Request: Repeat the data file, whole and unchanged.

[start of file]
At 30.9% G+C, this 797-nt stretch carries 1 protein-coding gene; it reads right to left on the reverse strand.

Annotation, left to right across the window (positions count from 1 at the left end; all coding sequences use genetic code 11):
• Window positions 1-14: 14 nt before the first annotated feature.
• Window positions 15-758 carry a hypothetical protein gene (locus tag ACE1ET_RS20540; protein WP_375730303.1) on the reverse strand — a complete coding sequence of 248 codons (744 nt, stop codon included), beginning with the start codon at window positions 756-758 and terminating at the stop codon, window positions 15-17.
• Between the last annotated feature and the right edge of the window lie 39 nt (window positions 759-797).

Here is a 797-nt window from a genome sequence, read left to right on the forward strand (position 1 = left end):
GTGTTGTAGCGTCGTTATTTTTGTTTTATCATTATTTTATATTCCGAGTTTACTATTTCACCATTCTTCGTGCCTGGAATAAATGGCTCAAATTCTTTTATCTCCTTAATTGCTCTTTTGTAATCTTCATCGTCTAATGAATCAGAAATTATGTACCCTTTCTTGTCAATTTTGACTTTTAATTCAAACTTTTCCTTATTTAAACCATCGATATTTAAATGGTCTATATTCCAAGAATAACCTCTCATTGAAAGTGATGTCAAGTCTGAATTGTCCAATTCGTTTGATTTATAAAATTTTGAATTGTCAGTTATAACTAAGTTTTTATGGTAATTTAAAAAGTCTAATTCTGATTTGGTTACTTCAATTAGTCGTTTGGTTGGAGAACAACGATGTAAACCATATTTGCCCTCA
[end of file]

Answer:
At 30.9% G+C, this 797-nt stretch carries 1 protein-coding gene; it reads right to left on the reverse strand.

Annotation, left to right across the window (positions count from 1 at the left end; all coding sequences use genetic code 11):
• Window positions 1-14: 14 nt before the first annotated feature.
• Window positions 15-758 carry a hypothetical protein gene (locus tag ACE1ET_RS20540; protein WP_375730303.1) on the reverse strand — a complete coding sequence of 248 codons (744 nt, stop codon included), beginning with the start codon at window positions 756-758 and terminating at the stop codon, window positions 15-17.
• Between the last annotated feature and the right edge of the window lie 39 nt (window positions 759-797).

Here is a 797-nt window from a genome sequence, read left to right on the forward strand (position 1 = left end):
GTGTTGTAGCGTCGTTATTTTTGTTTTATCATTATTTTATATTCCGAGTTTACTATTTCACCATTCTTCGTGCCTGGAATAAATGGCTCAAATTCTTTTATCTCCTTAATTGCTCTTTTGTAATCTTCATCGTCTAATGAATCAGAAATTATGTACCCTTTCTTGTCAATTTTGACTTTTAATTCAAACTTTTCCTTATTTAAACCATCGATATTTAAATGGTCTATATTCCAAGAATAACCTCTCATTGAAAGTGATGTCAAGTCTGAATTGTCCAATTCGTTTGATTTATAAAATTTTGAATTGTCAGTTATAACTAAGTTTTTATGGTAATTTAAAAAGTCTAATTCTGATTTGGTTACTTCAATTAGTCGTTTGGTTGGAGAACAACGATGTAAACCATATTTGCCCTCA